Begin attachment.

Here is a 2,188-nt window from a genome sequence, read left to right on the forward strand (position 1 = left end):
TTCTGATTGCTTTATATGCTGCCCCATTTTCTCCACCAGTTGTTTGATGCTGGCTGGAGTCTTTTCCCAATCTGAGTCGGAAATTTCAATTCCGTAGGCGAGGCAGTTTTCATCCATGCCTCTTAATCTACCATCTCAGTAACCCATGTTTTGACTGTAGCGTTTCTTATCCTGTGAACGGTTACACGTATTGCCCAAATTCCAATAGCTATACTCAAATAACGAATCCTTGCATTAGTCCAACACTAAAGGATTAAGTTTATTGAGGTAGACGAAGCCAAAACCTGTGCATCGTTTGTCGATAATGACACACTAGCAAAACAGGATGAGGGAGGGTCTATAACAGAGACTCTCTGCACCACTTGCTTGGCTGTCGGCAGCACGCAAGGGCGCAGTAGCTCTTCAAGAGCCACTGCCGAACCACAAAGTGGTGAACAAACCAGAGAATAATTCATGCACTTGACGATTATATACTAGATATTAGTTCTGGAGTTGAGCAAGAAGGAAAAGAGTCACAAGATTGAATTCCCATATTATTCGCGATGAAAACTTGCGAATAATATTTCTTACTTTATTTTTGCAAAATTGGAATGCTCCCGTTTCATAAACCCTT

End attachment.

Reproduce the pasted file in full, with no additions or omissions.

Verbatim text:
Here is a 2,188-nt window from a genome sequence, read left to right on the forward strand (position 1 = left end):
TTCTGATTGCTTTATATGCTGCCCCATTTTCTCCACCAGTTGTTTGATGCTGGCTGGAGTCTTTTCCCAATCTGAGTCGGAAATTTCAATTCCGTAGGCGAGGCAGTTTTCATCCATGCCTCTTAATCTACCATCTCAGTAACCCATGTTTTGACTGTAGCGTTTCTTATCCTGTGAACGGTTACACGTATTGCCCAAATTCCAATAGCTATACTCAAATAACGAATCCTTGCATTAGTCCAACACTAAAGGATTAAGTTTATTGAGGTAGACGAAGCCAAAACCTGTGCATCGTTTGTCGATAATGACACACTAGCAAAACAGGATGAGGGAGGGTCTATAACAGAGACTCTCTGCACCACTTGCTTGGCTGTCGGCAGCACGCAAGGGCGCAGTAGCTCTTCAAGAGCCACTGCCGAACCACAAAGTGGTGAACAAACCAGAGAATAATTCATGCACTTGACGATTATATACTAGATATTAGTTCTGGAGTTGAGCAAGAAGGAAAAGAGTCACAAGATTGAATTCCCATATTATTCGCGATGAAAACTTGCGAATAATATTTCTTACTTTATTTTTGCAAAATTGGAATGCTCCCGTTTCATAAACCCTT